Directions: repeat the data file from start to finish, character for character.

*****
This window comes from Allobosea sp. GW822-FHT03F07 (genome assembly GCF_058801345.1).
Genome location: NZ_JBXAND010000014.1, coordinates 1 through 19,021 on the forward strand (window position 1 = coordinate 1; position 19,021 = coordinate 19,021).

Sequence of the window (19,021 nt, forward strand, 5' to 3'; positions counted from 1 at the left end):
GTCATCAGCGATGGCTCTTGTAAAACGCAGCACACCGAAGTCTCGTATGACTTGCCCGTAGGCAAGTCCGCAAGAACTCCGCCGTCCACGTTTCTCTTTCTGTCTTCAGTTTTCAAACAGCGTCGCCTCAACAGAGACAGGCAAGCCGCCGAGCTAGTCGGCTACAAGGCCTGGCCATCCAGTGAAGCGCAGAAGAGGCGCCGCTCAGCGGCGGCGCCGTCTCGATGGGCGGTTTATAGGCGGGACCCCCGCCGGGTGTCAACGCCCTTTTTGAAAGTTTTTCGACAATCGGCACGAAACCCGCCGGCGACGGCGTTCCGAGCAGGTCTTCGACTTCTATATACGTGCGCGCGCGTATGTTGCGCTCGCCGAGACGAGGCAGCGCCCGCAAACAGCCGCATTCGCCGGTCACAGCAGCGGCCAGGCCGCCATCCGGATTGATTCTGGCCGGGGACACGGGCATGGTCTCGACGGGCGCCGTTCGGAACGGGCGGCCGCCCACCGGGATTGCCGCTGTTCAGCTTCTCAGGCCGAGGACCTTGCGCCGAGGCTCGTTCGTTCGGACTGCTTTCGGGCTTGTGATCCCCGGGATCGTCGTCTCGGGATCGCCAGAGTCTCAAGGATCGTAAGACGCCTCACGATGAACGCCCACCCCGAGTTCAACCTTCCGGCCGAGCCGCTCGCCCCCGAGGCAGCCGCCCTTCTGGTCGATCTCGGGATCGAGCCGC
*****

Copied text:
This window comes from Allobosea sp. GW822-FHT03F07 (genome assembly GCF_058801345.1).
Genome location: NZ_JBXAND010000014.1, coordinates 1 through 19,021 on the forward strand (window position 1 = coordinate 1; position 19,021 = coordinate 19,021).

Sequence of the window (19,021 nt, forward strand, 5' to 3'; positions counted from 1 at the left end):
GTCATCAGCGATGGCTCTTGTAAAACGCAGCACACCGAAGTCTCGTATGACTTGCCCGTAGGCAAGTCCGCAAGAACTCCGCCGTCCACGTTTCTCTTTCTGTCTTCAGTTTTCAAACAGCGTCGCCTCAACAGAGACAGGCAAGCCGCCGAGCTAGTCGGCTACAAGGCCTGGCCATCCAGTGAAGCGCAGAAGAGGCGCCGCTCAGCGGCGGCGCCGTCTCGATGGGCGGTTTATAGGCGGGACCCCCGCCGGGTGTCAACGCCCTTTTTGAAAGTTTTTCGACAATCGGCACGAAACCCGCCGGCGACGGCGTTCCGAGCAGGTCTTCGACTTCTATATACGTGCGCGCGCGTATGTTGCGCTCGCCGAGACGAGGCAGCGCCCGCAAACAGCCGCATTCGCCGGTCACAGCAGCGGCCAGGCCGCCATCCGGATTGATTCTGGCCGGGGACACGGGCATGGTCTCGACGGGCGCCGTTCGGAACGGGCGGCCGCCCACCGGGATTGCCGCTGTTCAGCTTCTCAGGCCGAGGACCTTGCGCCGAGGCTCGTTCGTTCGGACTGCTTTCGGGCTTGTGATCCCCGGGATCGTCGTCTCGGGATCGCCAGAGTCTCAAGGATCGTAAGACGCCTCACGATGAACGCCCACCCCGAGTTCAACCTTCCGGCCGAGCCGCTCGCCCCCGAGGCAGCCGCCCTTCTGGTCGATCTCGGGATCGAGCCGC